Ironically, the cloud brought us light. Along with Chromebooks came Google Apps for Education – a suite of free, cloud-based productivity tools that allow for easy collaboration and engagement on any device. Check out their “Impact Portraits” to see specific examples of how the GSuite has benefited school districts in a variety of ways.

In addition, cloud-based web filtering allowed schools to abandon appliance based filters – saving them time, money, and effort with utmost CIPA compliance.
 

5. “Teachers will have access to expanded professional development programs.”

In 2011, the FCC updated CIPA compliance requirements. By 2012, all school Internet safety policies had to include educational programs detailing proper online behavior, cyberbullying awareness and response. In order to impart this knowledge to their students, teachers also had to go through digital literacy training.

Now, many schools now provide digital training professional workshops to help teachers integrate online safety best practices in their everyday classrooms. Some states mandate digital citizenship training for students and administrators in order for school districts to receive funding. By the 2014 House Bill 5101, each Florida school district will be granted at least $250,000 for digital classroom development. In order to receive this funding, each district must submit a digital classroom plan. The proposal must meet Florida Department of Education criteria. This includes creating a device Acceptable/Responsible Use Policy for students and providing digital literacy training for teachers, both of which are intended to combat cyberbullying by teaching students to be good digital citizens.

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Help Your Kids Spend Screen Time Wisely

screen time, games, children, parents, media

A recent study conducted by the American Academy of Pediatrics re-evaluated appropriate screen time limits for young children. The assessment redefined “screen time” as the use of digital media exclusively for entertainment.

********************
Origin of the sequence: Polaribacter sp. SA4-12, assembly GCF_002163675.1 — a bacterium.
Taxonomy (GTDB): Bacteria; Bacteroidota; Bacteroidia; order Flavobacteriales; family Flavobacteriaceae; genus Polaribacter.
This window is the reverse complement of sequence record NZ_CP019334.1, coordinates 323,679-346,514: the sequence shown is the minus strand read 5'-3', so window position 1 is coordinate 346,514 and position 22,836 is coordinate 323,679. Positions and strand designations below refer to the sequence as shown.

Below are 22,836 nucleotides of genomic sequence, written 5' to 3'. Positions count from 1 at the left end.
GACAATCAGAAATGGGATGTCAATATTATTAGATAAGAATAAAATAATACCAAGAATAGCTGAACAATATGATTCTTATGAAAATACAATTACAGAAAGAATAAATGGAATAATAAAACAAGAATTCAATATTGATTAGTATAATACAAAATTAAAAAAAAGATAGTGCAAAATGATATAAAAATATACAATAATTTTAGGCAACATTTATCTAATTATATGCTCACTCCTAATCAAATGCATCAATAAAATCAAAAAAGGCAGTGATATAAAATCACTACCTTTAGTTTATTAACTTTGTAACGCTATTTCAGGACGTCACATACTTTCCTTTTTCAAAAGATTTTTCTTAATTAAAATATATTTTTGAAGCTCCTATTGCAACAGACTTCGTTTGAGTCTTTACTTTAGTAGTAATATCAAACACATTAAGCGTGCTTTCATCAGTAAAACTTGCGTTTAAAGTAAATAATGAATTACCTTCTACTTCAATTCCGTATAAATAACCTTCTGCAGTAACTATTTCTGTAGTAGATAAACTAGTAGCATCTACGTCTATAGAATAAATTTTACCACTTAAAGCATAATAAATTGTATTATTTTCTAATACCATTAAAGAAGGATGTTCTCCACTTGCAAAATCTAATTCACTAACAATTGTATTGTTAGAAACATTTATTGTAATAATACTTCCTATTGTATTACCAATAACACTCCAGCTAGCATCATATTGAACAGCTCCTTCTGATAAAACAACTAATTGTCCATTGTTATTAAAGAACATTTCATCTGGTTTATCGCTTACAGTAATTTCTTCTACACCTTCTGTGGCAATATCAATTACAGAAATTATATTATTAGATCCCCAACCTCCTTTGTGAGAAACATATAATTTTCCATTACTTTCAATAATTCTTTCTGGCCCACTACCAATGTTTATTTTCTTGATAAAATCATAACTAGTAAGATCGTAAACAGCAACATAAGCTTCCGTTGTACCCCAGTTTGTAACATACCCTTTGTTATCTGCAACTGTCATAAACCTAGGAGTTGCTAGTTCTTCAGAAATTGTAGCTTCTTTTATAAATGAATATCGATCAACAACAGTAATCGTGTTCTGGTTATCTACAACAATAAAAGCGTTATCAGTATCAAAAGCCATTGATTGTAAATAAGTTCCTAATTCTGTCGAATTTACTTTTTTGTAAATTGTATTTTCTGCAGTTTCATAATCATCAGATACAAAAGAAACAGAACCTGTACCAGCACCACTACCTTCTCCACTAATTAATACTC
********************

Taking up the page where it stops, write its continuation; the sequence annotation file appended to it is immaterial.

In the past, scientists and parents regarded screen time as the collective amount of time a child interacted with their device –and used this as the main factor to assess the potential benefits and/or consequences of screen exposure. However, this new metric focuses on the content and intent of device usage, addressing the positive results from educational-technology research. For example, an experiment in Australia concluded that children who play video games every day tend to perform better academically than those who do not. The theory goes that children who play video games develop critical thinking skills by solving challenges presented in the game. In contrast, students who use social media more frequently performed lower on standardized tests.

Given the debate over the relationship between screen time and child development –especially in the edtech world–this provides a point of clarity for parents as they work with their child to develop healthy device usage habits.

The new guidelines are as follows:

  • 18 months and younger: no screen time
  • 2-5 years old: one hour/day
  • 6-years-old and up: prioritize and complete other activities before screentime. Another study showed that ~4 hours was “just right” for peak performance.

Ultimately, it’s not necessarily how long children spend online, but what they are spending their time on. The following are fun resources for quality, engaging, and educational online content:

Common Sense Media

Common Sense Media includes resources for educational purposes or pure entertainment. They regularly compile a “Best of” List for Games, Apps, Websites, Movies, TV, etc. that are easily accessible through a navigation pane. These lists are broken down on a scale of 1-5 and organized by age group (“Preschoolers”, “Little Kids”, “Big Kids”, and “Tweens”). Another helpful feature for parents: they provide reviews for new movies and games, basing their rating on seven key elements (positive messages, positive role models, violence, sex, language, consumerism, drinking/drugs/smoking).